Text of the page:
photography

Deana Lawson at the Guggenheim – The Black Lens Transformed

Sandra Bertrand

In recent years, Lawson has admitted to creating environments for the work itself, in order to allow for the reflection “of both looking and being looked at” she desires from her audience. Her portraits are framed in mirrored glass, so that standing at a certain angle in front of a portrait one confronts the self. Where holograms in the portraiture are embedded, does it detract or enhance the overall effect?  It’s hard to say.

L.A. Artist Castro Frank Presents New ‘Ethereal’ Photographs

The Editors

Frank’s art has been exhibited in numerous solo and group exhibitions across California, including South Grand, Rvcc Gallery, Communion Gallery, and Embed Gallery. The popularity of his work led to commissions from musicians as well as television networks utilizing his work in their stage design. His work has also been featured in large public installations and charity campaigns with nonprofit organizations, such as INCLUSIVACTION.

Photographer Erik Madigan Heck Turns His Focus Inward in Intimate New Series

The Editors

Jackson Fine Art is currently featuring an exhibition of new works by Erik Madigan Heck from his new series and accompanying monograph, The Garden. This is the gallery’s second solo exhibition of Heck’s painterly large-scale photographs, following 2018’s Old Future. For The Garden, Heck’s focus turns inward, photographing his family and studies of the idyllic landscape surrounding their home.

A Photographer Explores Facets of American Identity

Stephen Marc

The recently published book American / True Colors (GTF Publishing) is an exploration—from coast to coast—of who we are as Americans. Photographer Stephen Marc captures American identity and sense of place -- from the perspective of a baby-boomer African-American documentary/ street photographer. Marc shows the rich gestures of a new American culture that are performed, displayed, and exchanged every day, representing hot issues such as immigration, gender identity, civil and women’s rights, cultural diversity, patriotism, community and police violence, sports and play, and popular culture.

A Photographer’s Fascination With the Natural Beauty of the Florida Coast

Anthony J. Peritore

Anthony J. Peritore’s captivation with Cape Canaveral and Merritt Island was set in motion by his initial National Geographic assignment. His experience in photographic equipment management and specialty in remote image capture for aviation brought him to Florida’s Space Coast to photograph the inaugural Space Shuttle launch, continuing with two decades of assignments. On his days off, Peritore was drawn to Merritt Island, a gathering place of the Atlantic Flyway bird migration route.

Legendary Photographer Burk Uzzle Sees All

Sandra Bertrand

But his true pleasure is in showing us the old masters, his face lighting up with a child’s excitement.  We peer closely along with Uzzle as he shows us how to look at a painting as if it were a photograph, finding new meaning in the color black or the chiaroscuro effect of dark and light on a subject’s face.  As for faces, he sees each one as a new frontier, “as deep a frontier as you’re capable of exploring.”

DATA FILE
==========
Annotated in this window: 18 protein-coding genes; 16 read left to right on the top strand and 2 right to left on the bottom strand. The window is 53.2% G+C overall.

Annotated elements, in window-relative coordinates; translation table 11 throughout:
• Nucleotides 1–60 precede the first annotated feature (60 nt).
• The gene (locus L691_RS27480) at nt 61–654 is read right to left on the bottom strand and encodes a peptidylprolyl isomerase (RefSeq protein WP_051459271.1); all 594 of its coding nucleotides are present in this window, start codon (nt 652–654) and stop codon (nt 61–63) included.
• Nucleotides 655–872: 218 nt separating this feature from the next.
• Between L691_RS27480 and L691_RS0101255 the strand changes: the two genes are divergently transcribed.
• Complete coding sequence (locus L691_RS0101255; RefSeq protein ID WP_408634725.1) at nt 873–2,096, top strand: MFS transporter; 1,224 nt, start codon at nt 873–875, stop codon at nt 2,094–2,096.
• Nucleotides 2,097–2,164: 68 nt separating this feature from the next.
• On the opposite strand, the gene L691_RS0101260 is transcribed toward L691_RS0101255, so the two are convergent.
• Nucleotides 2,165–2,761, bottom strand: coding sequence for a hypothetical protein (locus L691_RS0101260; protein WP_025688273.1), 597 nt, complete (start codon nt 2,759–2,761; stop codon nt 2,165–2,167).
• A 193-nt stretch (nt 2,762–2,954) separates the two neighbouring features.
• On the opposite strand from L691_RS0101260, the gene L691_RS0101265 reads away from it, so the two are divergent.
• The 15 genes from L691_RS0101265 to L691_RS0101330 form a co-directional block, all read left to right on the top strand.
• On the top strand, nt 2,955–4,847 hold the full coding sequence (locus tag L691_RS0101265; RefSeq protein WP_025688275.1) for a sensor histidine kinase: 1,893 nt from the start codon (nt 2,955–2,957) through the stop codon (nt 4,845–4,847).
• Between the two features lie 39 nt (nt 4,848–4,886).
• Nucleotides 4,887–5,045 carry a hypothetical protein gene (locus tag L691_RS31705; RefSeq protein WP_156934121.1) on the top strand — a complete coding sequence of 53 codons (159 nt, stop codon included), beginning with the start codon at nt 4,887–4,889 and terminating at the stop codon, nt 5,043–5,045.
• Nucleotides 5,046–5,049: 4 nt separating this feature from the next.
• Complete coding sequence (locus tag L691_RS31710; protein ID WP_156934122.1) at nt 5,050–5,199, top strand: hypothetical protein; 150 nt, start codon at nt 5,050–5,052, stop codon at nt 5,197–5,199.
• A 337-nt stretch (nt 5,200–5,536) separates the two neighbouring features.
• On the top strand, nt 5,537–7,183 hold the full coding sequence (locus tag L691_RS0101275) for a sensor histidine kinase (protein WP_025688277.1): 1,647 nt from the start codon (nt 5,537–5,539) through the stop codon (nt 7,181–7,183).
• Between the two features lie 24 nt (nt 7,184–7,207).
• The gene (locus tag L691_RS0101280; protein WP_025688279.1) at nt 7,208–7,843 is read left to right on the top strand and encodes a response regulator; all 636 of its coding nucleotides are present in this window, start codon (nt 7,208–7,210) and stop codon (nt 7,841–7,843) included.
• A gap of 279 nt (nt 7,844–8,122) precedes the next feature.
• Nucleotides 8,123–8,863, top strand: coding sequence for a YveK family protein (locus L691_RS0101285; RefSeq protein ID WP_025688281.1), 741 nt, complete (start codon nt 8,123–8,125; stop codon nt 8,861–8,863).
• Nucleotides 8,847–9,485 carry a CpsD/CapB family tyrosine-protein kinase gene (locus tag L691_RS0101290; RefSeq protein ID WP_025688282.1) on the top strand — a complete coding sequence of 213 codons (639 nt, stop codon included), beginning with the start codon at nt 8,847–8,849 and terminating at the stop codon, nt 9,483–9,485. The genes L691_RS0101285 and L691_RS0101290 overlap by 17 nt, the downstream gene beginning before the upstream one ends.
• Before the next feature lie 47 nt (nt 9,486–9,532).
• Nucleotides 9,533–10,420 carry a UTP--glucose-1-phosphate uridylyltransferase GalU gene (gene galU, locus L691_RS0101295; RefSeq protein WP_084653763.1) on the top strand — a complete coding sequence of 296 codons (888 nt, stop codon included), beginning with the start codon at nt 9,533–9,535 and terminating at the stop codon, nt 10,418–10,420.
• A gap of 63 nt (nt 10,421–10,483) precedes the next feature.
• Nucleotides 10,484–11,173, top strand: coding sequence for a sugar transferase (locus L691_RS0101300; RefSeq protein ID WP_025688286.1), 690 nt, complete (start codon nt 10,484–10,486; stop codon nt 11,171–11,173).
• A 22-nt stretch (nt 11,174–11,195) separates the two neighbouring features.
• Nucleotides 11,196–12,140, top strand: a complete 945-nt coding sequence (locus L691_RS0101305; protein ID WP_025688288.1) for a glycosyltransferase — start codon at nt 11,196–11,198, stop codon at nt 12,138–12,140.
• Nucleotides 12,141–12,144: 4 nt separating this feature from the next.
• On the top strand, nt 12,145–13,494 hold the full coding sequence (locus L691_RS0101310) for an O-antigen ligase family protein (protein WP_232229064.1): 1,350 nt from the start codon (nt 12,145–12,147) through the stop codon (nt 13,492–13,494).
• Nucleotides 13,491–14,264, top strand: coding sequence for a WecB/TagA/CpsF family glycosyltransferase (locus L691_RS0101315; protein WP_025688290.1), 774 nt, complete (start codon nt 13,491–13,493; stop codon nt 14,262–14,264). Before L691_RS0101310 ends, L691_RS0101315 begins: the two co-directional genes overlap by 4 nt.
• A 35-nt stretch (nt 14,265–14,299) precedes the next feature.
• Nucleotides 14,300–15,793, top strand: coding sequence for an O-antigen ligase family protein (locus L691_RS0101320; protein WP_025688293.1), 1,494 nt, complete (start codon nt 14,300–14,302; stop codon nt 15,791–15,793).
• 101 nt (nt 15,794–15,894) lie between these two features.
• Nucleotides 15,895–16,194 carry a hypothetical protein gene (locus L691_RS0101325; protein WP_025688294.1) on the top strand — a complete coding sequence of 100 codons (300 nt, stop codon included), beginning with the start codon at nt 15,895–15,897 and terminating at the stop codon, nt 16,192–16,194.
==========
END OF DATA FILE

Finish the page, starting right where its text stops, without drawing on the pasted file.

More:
A Photographer Captures Images of Italian Life Through Windows

The Editors

Gail Albert Halaban’s new series Italian Views — with an accompanying monograph from Aperture (2019) — extends the photographer’s ongoing project to the cities of Venice, Rome, Naples, Palermo, Florence, Lucca, and Milan, collaborating with pairs of neighbors in these cities to create visual short stories that the viewer is invited to write for him/herself. Halaban’s series is a collection of images taken through and into windows in New York City, a project that earned her international recognition in 2012.

The Light That Shines on Germany

Eliot Hess

Family and friends ask me why I travel as much as I do. There is a simple answer to this question: to see the world while I can. I love to photograph the unexpected. I love showing others that the world is filled with wonderful surprises that bring us all together in peace and harmony. I never expected that Berlin, Nuremberg, Munich and the Bavarian countryside and their residents would be so welcoming. Given Germany’s turbulent and dark history, one would perhaps expect a different experience.

Flint Photo Exhibit Highlights One of America’s Most Devastating Crises

The Editors

Citing Gordon Parks and Ralph Ellison’s 1948 collaboration Harlem is Nowhere as an influence, Frazier utilized mass media as an outlet to reach a broad audience, publishing her images of Flint in conjunction with a special feature on the water crisis in Elle magazine in September 2016. Like Parks, Frazier uses the cameras as a weapon and agent of social change. The exhibition is part of the Martin Luther King, Jr. Exhibition Series, which addresses issues of race, diversity, social justice, and civil rights.

‘Women of Vision’ Exhibit Features Influential Works of ‘National Geographic’ Photojournalists

The Editors

'Women of Vision: National Geographic Photographers on Assignment' opens at Forest Lawn Museum at Forest Lawn—Glendale, California, on December 11, 2018. Highlighting the influential photography of 11 award-winning female photojournalists, the traveling exhibition is on view in Glendale until April 7, 2019. The exhibit features nearly 100 photographs, including moving depictions of far-flung cultures; compelling illustrations of conceptual topics, such as memory and teenage brain chemistry; and arresting images of social issues.

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